This movie has been sitting on my Netflix list for a little while now and I decided it finally time to give it a go. The premise was interesting… an alcoholic, struggling writer that appears to be well past his prime picks up a drifter outside a small town and brings him to his cabin to wash up and have a meal as repayment for breaking up a potential fight in an earlier scene. This story is set against an already established backdrop of woman going missing. All three primary cast members Antonio Banderas, Jonathan Rhys Meyers, and Piper Perabo do a great job. When I first saw the trailer, I thought that Antonio Banderas had resorted to the Steven Seagal style of direct-to-DVD cheap action flicks. Instead, I got an edge-of-my-seat thriller that kept me guessing until the very end. As the movie concluded, I was awestruck at how amazing it was… then, it continued with an additional minute of footage and this 4, maybe 4.5 star, movie was relegated down to 3.5 stars. This is a movie that you want to see without hearing spoilers to get the full experience.
Banderas plays an alcoholic writer, Paul, who has lost his wife and is struggling to put pen to paper. His publisher is calling for pages, he can’t pay for his groceries, and he’s working with a real estate agent, Laura (Perabo), to sell his house. He comes across as the epitome of crotchety. While on the way to meet his Laura at a diner, he races past a slow moving transport, yelling at the driver. In traditional movie fashion, this driver surfaces at the diner and a fight is brewing when a drifter, Jack (Jonathan Rhys Meyers), takes control of the situation and removes the truck driver. Later, while driving home, Paul spot Jack walking down the road and offers him a ride. This ride turns into a place to stay and a hot meal.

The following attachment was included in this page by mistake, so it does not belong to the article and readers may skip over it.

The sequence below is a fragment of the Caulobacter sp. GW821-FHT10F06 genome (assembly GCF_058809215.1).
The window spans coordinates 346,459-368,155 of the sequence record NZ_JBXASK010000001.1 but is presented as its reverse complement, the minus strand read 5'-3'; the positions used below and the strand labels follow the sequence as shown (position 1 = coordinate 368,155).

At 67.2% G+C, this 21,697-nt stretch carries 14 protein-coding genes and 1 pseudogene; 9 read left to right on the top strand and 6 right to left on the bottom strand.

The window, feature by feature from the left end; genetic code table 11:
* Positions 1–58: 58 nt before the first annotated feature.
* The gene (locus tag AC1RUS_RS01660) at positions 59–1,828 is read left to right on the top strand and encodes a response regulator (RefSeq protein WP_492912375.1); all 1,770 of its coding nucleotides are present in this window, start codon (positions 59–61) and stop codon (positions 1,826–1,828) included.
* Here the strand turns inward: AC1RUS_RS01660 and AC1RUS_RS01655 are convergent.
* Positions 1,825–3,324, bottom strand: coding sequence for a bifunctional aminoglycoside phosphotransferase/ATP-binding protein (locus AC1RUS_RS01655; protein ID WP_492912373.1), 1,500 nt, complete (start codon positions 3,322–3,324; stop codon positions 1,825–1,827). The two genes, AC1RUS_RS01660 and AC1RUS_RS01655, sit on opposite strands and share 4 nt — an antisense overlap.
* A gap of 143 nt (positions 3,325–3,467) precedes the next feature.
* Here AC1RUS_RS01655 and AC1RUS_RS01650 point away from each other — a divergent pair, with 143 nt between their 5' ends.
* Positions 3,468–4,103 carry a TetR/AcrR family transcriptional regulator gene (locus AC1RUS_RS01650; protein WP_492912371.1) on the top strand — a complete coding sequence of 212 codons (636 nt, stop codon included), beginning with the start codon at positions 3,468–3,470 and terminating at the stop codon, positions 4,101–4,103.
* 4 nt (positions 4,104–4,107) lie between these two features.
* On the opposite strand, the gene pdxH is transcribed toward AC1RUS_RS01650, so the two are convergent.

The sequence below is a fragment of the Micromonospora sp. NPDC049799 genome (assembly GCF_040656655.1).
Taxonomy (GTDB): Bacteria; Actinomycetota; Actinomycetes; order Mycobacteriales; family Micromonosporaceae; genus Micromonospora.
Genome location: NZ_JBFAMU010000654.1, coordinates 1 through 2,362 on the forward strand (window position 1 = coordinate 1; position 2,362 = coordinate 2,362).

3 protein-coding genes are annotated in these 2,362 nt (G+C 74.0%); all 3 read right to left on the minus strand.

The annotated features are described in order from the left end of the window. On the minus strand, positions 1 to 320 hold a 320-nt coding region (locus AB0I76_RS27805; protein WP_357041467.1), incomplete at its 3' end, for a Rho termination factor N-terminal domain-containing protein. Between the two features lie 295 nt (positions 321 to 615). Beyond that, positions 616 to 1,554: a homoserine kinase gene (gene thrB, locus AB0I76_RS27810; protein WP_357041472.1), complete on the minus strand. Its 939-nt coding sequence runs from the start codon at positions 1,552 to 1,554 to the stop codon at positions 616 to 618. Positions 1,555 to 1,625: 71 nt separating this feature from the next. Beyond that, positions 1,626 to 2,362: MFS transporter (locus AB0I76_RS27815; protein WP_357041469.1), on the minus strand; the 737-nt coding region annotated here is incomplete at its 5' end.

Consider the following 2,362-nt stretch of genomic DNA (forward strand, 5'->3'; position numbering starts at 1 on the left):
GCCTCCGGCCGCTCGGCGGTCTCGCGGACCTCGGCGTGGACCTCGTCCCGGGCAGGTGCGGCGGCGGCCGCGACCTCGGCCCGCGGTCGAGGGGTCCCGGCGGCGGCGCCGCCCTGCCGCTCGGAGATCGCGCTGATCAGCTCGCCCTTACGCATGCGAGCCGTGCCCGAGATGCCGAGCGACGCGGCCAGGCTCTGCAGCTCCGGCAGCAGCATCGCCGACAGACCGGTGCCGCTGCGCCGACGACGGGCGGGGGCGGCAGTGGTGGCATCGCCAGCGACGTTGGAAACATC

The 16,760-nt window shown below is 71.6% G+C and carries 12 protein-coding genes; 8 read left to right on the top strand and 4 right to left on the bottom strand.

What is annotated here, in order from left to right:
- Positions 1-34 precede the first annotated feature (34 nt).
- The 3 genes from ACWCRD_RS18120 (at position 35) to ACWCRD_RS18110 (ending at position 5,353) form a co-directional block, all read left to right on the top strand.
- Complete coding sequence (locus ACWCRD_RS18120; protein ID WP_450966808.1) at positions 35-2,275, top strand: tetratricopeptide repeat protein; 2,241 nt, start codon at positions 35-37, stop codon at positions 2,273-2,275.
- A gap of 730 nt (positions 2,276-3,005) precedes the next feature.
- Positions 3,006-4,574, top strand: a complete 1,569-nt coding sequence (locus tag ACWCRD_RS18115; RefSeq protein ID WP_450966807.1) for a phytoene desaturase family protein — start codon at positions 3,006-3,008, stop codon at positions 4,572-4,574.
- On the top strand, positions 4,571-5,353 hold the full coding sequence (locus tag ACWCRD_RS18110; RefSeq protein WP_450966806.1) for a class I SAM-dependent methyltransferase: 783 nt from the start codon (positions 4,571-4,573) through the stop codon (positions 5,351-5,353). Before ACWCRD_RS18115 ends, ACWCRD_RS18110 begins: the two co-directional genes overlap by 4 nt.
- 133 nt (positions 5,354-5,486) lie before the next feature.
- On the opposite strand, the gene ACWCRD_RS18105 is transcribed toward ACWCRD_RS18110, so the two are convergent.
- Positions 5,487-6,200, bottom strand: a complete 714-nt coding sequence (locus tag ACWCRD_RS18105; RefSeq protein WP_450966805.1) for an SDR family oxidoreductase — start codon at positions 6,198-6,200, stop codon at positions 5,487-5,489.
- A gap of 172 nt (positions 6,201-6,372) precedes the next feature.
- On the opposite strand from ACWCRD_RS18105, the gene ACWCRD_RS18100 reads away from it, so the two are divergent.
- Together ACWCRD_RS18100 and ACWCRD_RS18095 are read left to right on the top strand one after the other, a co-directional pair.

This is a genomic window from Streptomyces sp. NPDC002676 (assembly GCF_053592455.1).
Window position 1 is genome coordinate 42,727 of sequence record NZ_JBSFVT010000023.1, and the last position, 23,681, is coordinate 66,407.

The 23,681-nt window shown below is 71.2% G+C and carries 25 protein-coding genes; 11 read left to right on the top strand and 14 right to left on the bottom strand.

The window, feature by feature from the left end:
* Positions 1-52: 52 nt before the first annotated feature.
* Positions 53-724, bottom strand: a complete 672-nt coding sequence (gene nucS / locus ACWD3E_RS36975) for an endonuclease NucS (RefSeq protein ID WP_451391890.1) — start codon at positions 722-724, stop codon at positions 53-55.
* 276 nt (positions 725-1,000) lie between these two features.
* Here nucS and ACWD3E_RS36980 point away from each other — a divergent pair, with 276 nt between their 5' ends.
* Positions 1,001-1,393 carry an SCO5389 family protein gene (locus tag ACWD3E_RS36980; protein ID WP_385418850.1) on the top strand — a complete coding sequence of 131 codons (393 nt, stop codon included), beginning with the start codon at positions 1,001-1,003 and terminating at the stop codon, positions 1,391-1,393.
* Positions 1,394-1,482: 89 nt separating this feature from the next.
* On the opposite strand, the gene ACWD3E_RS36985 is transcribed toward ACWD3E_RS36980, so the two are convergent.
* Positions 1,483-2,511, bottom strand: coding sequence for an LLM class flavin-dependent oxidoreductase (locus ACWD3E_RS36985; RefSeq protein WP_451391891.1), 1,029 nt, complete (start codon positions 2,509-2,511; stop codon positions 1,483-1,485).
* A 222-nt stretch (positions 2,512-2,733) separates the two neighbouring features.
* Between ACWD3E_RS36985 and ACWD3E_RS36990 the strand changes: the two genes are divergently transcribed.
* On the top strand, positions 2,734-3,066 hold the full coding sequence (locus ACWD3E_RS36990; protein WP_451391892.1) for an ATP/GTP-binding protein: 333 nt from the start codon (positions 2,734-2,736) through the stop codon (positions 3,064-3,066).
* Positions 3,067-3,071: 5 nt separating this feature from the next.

Jack ends up staying longer than expecting, inserting himself further and further into Paul’s life including forcing him to sober up and focus on his writing. This insertion becomes more and more forceful and the movie gives off strong Misery vibes while continuing to tell the story of Paul and Jack, including the movie’s titular reference. As the house guest becomes captor, the viewer begins to question Jack’s mental stability and moves closer and closer to the edge of their seat.
To go any further at this point, would spoil the movie. Suffice it to say that I would recommend accepting that the movie ends about one minute earlier than it does. It takes an amazing ending and attempts to undo it. I’ve yet to figure out what the writers and director were thinking with their choice. It was a clear mistake and detrimental to the movie. It should not, however, stop you from enjoying an incredible movie that was, until the final scenes, well written and well acted.
Movie title: Black Butterfly
Movie description: The interactions between a mysterious drifter and a struggling writer at a cabin outside a small town, set against a backdrop of disappearances.
Director(s): Brian Goodman
Actor(s): Antonio Banderas, Jonathan Rhys Meyers, Piper Perabo
White Knuckle Flick